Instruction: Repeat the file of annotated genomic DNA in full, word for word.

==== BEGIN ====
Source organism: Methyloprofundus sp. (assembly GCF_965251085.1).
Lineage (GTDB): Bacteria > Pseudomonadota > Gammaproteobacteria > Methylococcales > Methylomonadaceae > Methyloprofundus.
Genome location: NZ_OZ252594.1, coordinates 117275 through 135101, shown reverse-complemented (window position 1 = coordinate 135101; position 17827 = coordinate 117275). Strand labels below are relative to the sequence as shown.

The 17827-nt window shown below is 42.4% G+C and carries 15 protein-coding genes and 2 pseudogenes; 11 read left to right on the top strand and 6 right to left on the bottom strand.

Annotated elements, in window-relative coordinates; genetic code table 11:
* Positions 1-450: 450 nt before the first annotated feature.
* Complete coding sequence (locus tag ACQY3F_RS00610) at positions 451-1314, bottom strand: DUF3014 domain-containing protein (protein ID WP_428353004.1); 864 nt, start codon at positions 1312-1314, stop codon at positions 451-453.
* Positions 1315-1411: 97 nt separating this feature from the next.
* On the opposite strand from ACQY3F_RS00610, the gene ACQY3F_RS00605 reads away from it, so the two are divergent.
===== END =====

Source organism: Methyloprofundus sp. (assembly GCF_965251085.1).
Lineage (GTDB): Bacteria > Pseudomonadota > Gammaproteobacteria > Methylococcales > Methylomonadaceae > Methyloprofundus.
Genome location: NZ_OZ252594.1, coordinates 117275 through 135101, shown reverse-complemented (window position 1 = coordinate 135101; position 17827 = coordinate 117275). Strand labels below are relative to the sequence as shown.

The 17827-nt window shown below is 42.4% G+C and carries 15 protein-coding genes and 2 pseudogenes; 11 read left to right on the top strand and 6 right to left on the bottom strand.

Annotated elements, in window-relative coordinates; genetic code table 11:
* Positions 1-450: 450 nt before the first annotated feature.
* Complete coding sequence (locus tag ACQY3F_RS00610) at positions 451-1314, bottom strand: DUF3014 domain-containing protein (protein ID WP_428353004.1); 864 nt, start codon at positions 1312-1314, stop codon at positions 451-453.
* Positions 1315-1411: 97 nt separating this feature from the next.
* On the opposite strand from ACQY3F_RS00610, the gene ACQY3F_RS00605 reads away from it, so the two are divergent.